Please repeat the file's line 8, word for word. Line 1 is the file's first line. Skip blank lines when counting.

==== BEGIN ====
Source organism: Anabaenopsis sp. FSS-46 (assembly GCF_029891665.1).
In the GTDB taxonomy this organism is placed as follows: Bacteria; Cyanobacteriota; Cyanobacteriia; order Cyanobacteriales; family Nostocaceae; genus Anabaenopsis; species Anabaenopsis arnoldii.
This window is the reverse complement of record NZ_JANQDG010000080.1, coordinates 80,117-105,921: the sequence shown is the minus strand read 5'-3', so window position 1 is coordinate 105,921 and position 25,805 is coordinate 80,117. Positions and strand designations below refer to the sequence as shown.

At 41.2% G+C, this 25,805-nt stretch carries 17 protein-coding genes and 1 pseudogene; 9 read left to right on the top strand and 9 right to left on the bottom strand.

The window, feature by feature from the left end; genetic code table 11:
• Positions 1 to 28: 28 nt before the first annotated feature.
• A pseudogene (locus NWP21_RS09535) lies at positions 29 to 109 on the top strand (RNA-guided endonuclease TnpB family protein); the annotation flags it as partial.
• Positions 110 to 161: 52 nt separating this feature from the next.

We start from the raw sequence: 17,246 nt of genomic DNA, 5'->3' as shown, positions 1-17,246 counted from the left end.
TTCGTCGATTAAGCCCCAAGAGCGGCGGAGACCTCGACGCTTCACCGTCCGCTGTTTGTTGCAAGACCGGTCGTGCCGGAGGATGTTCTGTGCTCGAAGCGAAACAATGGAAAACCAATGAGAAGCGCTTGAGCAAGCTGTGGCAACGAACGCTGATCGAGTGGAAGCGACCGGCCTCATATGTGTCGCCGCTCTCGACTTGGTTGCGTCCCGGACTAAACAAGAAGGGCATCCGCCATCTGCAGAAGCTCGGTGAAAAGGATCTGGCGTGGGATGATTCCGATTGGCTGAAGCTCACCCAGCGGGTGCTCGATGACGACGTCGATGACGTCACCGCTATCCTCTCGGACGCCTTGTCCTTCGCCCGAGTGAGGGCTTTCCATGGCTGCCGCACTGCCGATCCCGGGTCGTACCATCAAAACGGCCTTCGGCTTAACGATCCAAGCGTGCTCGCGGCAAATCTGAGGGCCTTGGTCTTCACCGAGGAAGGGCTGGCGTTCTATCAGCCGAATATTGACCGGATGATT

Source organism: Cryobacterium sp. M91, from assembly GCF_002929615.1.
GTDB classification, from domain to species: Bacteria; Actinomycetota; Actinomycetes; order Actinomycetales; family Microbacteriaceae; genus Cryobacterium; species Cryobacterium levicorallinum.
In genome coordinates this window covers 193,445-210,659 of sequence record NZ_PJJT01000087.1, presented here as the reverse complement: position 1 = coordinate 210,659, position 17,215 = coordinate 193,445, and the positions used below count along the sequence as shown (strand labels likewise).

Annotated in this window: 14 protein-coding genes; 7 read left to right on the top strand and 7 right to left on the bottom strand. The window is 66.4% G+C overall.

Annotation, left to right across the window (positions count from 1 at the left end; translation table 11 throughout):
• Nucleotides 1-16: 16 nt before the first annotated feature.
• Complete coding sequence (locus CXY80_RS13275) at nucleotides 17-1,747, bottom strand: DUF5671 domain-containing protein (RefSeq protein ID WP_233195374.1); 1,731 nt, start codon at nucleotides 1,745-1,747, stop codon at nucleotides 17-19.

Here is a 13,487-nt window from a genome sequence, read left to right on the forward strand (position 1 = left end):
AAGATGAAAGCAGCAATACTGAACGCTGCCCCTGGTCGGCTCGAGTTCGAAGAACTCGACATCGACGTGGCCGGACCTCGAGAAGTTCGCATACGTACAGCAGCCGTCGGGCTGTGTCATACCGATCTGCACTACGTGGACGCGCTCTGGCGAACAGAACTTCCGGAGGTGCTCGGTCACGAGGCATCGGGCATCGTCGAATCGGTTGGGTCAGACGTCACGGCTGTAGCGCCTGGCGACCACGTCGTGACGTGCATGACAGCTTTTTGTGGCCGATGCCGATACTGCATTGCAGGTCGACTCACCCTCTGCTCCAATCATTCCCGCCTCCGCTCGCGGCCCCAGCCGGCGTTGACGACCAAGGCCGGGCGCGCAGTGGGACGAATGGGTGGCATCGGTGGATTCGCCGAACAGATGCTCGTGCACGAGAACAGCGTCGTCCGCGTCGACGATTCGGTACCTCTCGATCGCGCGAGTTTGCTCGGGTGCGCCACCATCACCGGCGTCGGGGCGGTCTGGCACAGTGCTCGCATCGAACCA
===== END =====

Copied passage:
• Positions 110 to 161: 52 nt separating this feature from the next.